But her heart was beating gently, calmly, and she felt the same way, gentle and calm, beyond reach, shielded by her unshakable humanity.– Three Strong Women
Summary and Thoughts
In this new novel, the first by a black woman ever to win the coveted Prix Goncourt, Marie NDiaye creates a luminous narrative triptych as harrowing as it is beautiful.
This is the story of three women who say no: Norah, a French-born lawyer who finds herself in Senegal, summoned by her estranged, tyrannical father to save another victim of his paternity; Fanta, who leaves a modest but contented life as a teacher in Dakar to follow her white boyfriend back to France, where his delusional depression and sense of failure poison everything; and Khady, a penniless widow put out by her husband’s family with nothing but the name of a distant cousin (the aforementioned Fanta) who lives in France, a place Khady can scarcely conceive of but toward which she must now take desperate flight.
With lyrical intensity, Marie NDiaye masterfully evokes the relentless denial of dignity, to say nothing of happiness, in these lives caught between Africa and Europe. We see with stunning emotional exactitude how ordinary women discover unimagined reserves of strength, even as their humanity is chipped away. Three Strong Women admits us to an immigrant experience rarely if ever examined in fiction, but even more into the depths of the suffering heart.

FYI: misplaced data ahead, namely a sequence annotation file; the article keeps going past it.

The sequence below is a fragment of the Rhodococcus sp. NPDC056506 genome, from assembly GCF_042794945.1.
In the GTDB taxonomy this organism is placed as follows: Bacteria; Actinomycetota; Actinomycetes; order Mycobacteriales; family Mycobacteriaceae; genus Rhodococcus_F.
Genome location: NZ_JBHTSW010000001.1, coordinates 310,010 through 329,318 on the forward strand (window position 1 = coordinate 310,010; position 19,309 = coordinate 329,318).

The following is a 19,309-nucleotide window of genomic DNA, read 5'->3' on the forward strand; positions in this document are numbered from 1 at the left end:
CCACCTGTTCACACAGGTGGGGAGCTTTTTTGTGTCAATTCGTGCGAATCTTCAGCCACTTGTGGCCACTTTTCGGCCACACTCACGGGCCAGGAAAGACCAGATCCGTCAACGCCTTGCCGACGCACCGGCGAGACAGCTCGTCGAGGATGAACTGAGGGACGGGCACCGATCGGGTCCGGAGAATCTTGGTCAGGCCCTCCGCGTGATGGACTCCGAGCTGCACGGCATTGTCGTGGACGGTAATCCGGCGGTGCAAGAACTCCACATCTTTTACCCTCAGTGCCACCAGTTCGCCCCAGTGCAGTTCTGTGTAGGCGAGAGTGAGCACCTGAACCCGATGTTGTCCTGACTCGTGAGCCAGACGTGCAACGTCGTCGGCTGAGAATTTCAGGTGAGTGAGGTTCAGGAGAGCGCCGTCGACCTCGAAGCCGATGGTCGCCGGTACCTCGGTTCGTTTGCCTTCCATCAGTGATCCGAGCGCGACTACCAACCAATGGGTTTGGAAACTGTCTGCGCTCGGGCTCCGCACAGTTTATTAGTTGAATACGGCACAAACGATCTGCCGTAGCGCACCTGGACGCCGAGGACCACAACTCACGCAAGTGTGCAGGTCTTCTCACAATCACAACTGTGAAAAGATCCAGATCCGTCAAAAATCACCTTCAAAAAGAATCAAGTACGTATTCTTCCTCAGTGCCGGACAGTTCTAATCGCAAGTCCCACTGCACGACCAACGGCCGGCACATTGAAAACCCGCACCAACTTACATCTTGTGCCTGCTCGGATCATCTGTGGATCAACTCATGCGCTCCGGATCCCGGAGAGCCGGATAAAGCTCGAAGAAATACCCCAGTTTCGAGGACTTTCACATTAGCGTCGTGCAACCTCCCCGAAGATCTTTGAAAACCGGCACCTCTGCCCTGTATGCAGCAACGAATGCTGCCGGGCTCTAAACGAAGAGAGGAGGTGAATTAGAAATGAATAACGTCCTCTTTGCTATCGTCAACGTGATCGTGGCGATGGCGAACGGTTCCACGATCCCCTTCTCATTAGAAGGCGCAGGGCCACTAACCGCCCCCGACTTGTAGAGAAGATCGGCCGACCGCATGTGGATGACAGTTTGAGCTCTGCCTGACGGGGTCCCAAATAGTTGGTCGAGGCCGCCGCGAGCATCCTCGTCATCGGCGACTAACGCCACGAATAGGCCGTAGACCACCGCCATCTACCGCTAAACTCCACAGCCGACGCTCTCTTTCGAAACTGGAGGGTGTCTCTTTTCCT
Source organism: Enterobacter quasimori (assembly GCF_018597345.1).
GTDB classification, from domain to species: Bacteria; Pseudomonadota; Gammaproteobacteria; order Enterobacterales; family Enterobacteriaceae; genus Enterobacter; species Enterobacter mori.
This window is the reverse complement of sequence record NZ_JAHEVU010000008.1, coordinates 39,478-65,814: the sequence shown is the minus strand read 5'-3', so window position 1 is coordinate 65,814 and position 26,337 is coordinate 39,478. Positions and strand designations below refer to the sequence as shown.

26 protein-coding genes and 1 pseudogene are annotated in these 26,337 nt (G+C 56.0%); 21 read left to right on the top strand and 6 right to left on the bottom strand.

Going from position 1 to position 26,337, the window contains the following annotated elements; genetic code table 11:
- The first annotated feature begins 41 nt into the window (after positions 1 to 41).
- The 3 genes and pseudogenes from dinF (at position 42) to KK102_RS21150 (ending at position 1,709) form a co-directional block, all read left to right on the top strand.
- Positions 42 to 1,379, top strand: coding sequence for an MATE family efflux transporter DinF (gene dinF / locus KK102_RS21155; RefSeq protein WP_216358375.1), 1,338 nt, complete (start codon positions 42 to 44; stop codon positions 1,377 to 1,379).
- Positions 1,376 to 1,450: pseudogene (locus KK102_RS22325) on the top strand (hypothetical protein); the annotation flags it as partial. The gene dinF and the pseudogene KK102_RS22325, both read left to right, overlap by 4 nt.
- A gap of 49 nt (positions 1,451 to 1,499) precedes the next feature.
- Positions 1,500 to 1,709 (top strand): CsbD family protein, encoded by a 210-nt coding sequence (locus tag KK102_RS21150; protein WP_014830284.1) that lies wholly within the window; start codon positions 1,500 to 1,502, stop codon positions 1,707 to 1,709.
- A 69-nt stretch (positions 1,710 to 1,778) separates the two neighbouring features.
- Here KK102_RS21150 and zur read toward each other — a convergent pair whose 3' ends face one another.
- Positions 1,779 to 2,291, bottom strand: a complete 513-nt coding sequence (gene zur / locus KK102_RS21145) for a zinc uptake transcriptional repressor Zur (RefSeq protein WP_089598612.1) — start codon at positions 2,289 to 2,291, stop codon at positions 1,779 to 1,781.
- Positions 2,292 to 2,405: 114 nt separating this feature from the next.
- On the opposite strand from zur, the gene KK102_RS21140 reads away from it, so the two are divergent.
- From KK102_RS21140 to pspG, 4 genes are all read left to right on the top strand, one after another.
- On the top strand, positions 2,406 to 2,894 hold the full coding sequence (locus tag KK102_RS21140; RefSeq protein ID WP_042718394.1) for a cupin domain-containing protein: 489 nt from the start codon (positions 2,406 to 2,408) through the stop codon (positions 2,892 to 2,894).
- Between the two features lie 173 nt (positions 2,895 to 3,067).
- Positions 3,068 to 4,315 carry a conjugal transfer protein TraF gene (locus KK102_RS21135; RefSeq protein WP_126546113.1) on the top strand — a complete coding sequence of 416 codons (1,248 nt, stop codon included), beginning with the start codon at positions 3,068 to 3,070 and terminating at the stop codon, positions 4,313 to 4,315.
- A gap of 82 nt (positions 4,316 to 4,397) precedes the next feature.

This was a confusing trio of stories. Each narrative has the intention of following a woman who displays strength in response to her circumstances, however, I was only able to locate this theme and follow the narrative of the first story — and even that took some time to get into. The second story, which eats up a majority of the novel, is told from the perspective of an obsessive husband. His stream of thought is hard to follow in addition to be unreliable, and his wife (this story’s “strong woman”), is more of a background character who is hard to truly know. For the entire story, as well as the third, I was confused on the passage of time, location, relationships of characters, and overall progression of the story. Moreover, the ambiguous ending of the second and third story left the theme of the novel unaddressed and muddled. Overall, I can’t recommend this novel, for despite its excellent execution of sentences and descriptions, I had great difficulty connecting to the narrative at hand.
For Those Who Enjoyed:
- Boy, Snow, Bird by Helen Oyeyemi
- Freshwater by Akwaeke Emezi
- Red Moon by Kuwana Haulsey
- The Bridge Beyond by Simone Schwarz-Bart